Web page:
The fossils suggest this dwarf mammoth was descended from one of the first mammoth species to arrive in Europe from Africa, Mammuthus rumanus or Mammuthus meridionalis. As such, the researchers suggest dwarf mammoths may have evolved much earlier than previously thought — as far back as 3.5 million years ago.

"Now that we know what this dwarf species might have been descended from, we can ask bigger questions, such as how and why and how fast dwarfism happened here," Herridge said.

"This is an interesting period for Crete -- back then, it might have been made of small islands, smaller than today," Herridge said. "That's an interesting consideration for the extreme dwarfism we see here."

Given the scant fossils and the uncertainty about Crete's environment during this period, not much is known about how this dwarf might have lived. Still, its teeth do suggest it browsed on shrubs as opposed to grass like woolly mammoths.

Read more at Discovery News

Light From Small, Oozing Alien Planet Seen

Light from an alien "super-Earth" twice the size of our own Earth has been detected by a NASA space telescope for the first time in what astronomers are calling a historic achievement.

NASA's infrared Spitzer Space Telescope spotted light from the alien planet 55 Cancri e, which orbits a star 41 light-years from Earth. A year on the extrasolar planet lasts just 18 hours.

The planet 55 Cancri e was first discovered in 2004 and is not a habitable world. Instead, it is known as a super-Earth because of its size: The world is about twice the width of Earth and is super-dense, with about eight times the mass of Earth.

But until now, scientists have never managed to detect the infrared light from the super-Earth world.

"Spitzer has amazed us yet again," said Spitzer program scientist Bill Danch of NASA headquarters in Washington in a statement today (May 8). "The spacecraft is pioneering the study of atmospheres of distant planets and paving the way for NASA's upcoming James Webb Space Telescope to apply a similar technique on potentially habitable planets."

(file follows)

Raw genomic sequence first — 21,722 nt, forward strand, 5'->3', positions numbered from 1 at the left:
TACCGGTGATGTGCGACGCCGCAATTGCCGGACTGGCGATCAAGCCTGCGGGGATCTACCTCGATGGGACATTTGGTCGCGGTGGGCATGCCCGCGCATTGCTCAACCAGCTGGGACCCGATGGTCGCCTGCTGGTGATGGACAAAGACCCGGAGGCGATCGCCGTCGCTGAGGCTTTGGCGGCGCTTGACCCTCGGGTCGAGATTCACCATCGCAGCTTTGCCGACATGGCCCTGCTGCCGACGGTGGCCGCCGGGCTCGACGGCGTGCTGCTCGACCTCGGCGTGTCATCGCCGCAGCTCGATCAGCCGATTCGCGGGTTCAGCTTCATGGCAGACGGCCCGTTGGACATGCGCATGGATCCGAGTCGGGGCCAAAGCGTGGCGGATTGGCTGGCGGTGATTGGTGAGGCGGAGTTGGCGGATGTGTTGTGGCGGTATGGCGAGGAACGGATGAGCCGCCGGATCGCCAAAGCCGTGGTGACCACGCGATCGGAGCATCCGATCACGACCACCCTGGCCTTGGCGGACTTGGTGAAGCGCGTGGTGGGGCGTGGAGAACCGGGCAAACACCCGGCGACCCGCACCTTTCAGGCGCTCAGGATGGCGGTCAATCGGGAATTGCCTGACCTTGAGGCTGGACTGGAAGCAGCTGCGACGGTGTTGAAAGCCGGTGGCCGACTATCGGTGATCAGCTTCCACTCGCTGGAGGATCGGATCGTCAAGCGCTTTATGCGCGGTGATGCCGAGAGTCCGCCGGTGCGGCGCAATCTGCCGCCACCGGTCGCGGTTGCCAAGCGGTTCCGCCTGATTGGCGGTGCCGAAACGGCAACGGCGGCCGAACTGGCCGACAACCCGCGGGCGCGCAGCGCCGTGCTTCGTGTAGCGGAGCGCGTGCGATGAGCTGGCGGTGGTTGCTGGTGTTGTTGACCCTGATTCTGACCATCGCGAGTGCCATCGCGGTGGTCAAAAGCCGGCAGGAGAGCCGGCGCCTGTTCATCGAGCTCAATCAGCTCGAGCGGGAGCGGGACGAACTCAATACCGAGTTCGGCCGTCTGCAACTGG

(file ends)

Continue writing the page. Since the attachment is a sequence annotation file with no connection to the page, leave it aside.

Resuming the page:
Spitzer first detected infrared light from an alien planet in 2005. But that world was "hot Jupiter," a gas giant planet much larger than 55 Cancri e that orbited extremely close to its parent star. While other telescopes have performed similar feats since then, Spitzer's view of the 55 Cancri e is the first time the light from a rocky super-Earth type planet has been seen, researchers said.

Since the discovery of 55 Cancri e, astronomers have pinned down increasingly strange features about the planet. The researchers already knew it was part of an alien solar system containing five exoplanets centered on the star 55 Cancri in the constellation Cancer (The Crab).

But 55 Cancri e stood out because it is ultra-dense and orbits extremely close to its parent star; about 26 times closer than the distance between Mercury and our own sun.

The new Spitzer observations revealed that the star-facing side of 55 Cancri e is extremely hot, with temperatures reaching up to 3,140 degrees Fahrenheit (1,726 degrees Celsius). The planet is likely a dark world that lacks the substantial atmosphere needed to warm its nighttime side, researchers said.

And to top it all off, the planet is oozing.

Past observations of the planet by the Spitzer Space Telescope have suggested that one-fifth of 55 Cancri e is made up of lighter elements, including water. But the extreme temperatures and pressures on 55 Cancri e would create what scientists call a "supercritical fluid" state.

Supercritical fluids can be imagined as a gas in a liquid state, which can occur under extreme pressures and temperatures. On Earth, water can become a supercritical fluid inside some steam engines.